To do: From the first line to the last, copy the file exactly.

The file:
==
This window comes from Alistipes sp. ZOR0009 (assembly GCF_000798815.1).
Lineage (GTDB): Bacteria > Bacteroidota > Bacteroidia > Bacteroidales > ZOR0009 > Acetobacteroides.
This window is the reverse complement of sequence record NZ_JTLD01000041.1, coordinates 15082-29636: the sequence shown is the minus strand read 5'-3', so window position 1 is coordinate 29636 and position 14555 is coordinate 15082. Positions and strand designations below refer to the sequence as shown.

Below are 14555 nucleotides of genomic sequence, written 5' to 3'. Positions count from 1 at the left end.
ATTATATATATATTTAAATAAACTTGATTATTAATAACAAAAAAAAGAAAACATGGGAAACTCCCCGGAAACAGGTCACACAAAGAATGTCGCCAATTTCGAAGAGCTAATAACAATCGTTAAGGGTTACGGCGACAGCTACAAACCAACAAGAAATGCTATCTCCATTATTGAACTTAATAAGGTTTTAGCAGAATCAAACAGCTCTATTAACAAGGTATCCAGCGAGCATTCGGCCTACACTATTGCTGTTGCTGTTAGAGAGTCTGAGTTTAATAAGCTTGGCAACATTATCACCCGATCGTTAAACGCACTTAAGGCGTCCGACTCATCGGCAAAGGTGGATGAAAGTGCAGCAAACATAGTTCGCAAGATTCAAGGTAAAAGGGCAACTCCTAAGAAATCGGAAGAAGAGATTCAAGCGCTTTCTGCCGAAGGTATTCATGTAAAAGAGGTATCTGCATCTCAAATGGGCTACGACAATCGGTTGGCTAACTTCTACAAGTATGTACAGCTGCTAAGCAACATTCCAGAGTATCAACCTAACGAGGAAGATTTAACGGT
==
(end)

This window comes from Alistipes sp. ZOR0009 (assembly GCF_000798815.1).
Lineage (GTDB): Bacteria > Bacteroidota > Bacteroidia > Bacteroidales > ZOR0009 > Acetobacteroides.
This window is the reverse complement of sequence record NZ_JTLD01000041.1, coordinates 15082-29636: the sequence shown is the minus strand read 5'-3', so window position 1 is coordinate 29636 and position 14555 is coordinate 15082. Positions and strand designations below refer to the sequence as shown.

Below are 14555 nucleotides of genomic sequence, written 5' to 3'. Positions count from 1 at the left end.
ATTATATATATATTTAAATAAACTTGATTATTAATAACAAAAAAAAGAAAACATGGGAAACTCCCCGGAAACAGGTCACACAAAGAATGTCGCCAATTTCGAAGAGCTAATAACAATCGTTAAGGGTTACGGCGACAGCTACAAACCAACAAGAAATGCTATCTCCATTATTGAACTTAATAAGGTTTTAGCAGAATCAAACAGCTCTATTAACAAGGTATCCAGCGAGCATTCGGCCTACACTATTGCTGTTGCTGTTAGAGAGTCTGAGTTTAATAAGCTTGGCAACATTATCACCCGATCGTTAAACGCACTTAAGGCGTCCGACTCATCGGCAAAGGTGGATGAAAGTGCAGCAAACATAGTTCGCAAGATTCAAGGTAAAAGGGCAACTCCTAAGAAATCGGAAGAAGAGATTCAAGCGCTTTCTGCCGAAGGTATTCATGTAAAAGAGGTATCTGCATCTCAAATGGGCTACGACAATCGGTTGGCTAACTTCTACAAGTATGTACAGCTGCTAAGCAACATTCCAGAGTATCAACCTAACGAGGAAGATTTAACGGT